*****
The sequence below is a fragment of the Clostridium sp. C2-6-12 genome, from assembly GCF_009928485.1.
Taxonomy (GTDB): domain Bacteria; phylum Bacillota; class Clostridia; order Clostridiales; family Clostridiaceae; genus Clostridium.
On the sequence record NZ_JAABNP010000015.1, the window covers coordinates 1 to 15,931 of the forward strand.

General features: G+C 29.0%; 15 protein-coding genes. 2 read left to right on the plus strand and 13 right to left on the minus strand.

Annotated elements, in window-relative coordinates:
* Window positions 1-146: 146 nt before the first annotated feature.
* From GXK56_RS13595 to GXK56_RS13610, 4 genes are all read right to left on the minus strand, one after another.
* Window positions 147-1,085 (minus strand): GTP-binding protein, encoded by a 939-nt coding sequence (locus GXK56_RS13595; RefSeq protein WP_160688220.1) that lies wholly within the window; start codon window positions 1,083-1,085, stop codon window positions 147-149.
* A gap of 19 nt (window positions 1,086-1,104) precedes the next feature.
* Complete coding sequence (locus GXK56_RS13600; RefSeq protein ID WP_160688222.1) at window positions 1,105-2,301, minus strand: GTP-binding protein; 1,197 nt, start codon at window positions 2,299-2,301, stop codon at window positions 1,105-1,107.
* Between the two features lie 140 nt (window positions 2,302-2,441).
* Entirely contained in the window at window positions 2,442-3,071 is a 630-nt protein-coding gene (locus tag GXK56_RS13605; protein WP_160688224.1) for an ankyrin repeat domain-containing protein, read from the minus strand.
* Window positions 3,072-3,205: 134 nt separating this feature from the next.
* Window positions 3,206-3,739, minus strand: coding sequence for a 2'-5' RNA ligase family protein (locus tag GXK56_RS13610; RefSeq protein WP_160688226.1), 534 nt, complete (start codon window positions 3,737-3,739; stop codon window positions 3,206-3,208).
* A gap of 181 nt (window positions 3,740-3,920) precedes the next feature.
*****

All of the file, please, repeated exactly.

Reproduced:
The sequence below is a fragment of the Clostridium sp. C2-6-12 genome, from assembly GCF_009928485.1.
Taxonomy (GTDB): domain Bacteria; phylum Bacillota; class Clostridia; order Clostridiales; family Clostridiaceae; genus Clostridium.
On the sequence record NZ_JAABNP010000015.1, the window covers coordinates 1 to 15,931 of the forward strand.

General features: G+C 29.0%; 15 protein-coding genes. 2 read left to right on the plus strand and 13 right to left on the minus strand.

Annotated elements, in window-relative coordinates:
* Window positions 1-146: 146 nt before the first annotated feature.
* From GXK56_RS13595 to GXK56_RS13610, 4 genes are all read right to left on the minus strand, one after another.
* Window positions 147-1,085 (minus strand): GTP-binding protein, encoded by a 939-nt coding sequence (locus GXK56_RS13595; RefSeq protein WP_160688220.1) that lies wholly within the window; start codon window positions 1,083-1,085, stop codon window positions 147-149.
* A gap of 19 nt (window positions 1,086-1,104) precedes the next feature.
* Complete coding sequence (locus GXK56_RS13600; RefSeq protein ID WP_160688222.1) at window positions 1,105-2,301, minus strand: GTP-binding protein; 1,197 nt, start codon at window positions 2,299-2,301, stop codon at window positions 1,105-1,107.
* Between the two features lie 140 nt (window positions 2,302-2,441).
* Entirely contained in the window at window positions 2,442-3,071 is a 630-nt protein-coding gene (locus tag GXK56_RS13605; protein WP_160688224.1) for an ankyrin repeat domain-containing protein, read from the minus strand.
* Window positions 3,072-3,205: 134 nt separating this feature from the next.
* Window positions 3,206-3,739, minus strand: coding sequence for a 2'-5' RNA ligase family protein (locus tag GXK56_RS13610; RefSeq protein WP_160688226.1), 534 nt, complete (start codon window positions 3,737-3,739; stop codon window positions 3,206-3,208).
* A gap of 181 nt (window positions 3,740-3,920) precedes the next feature.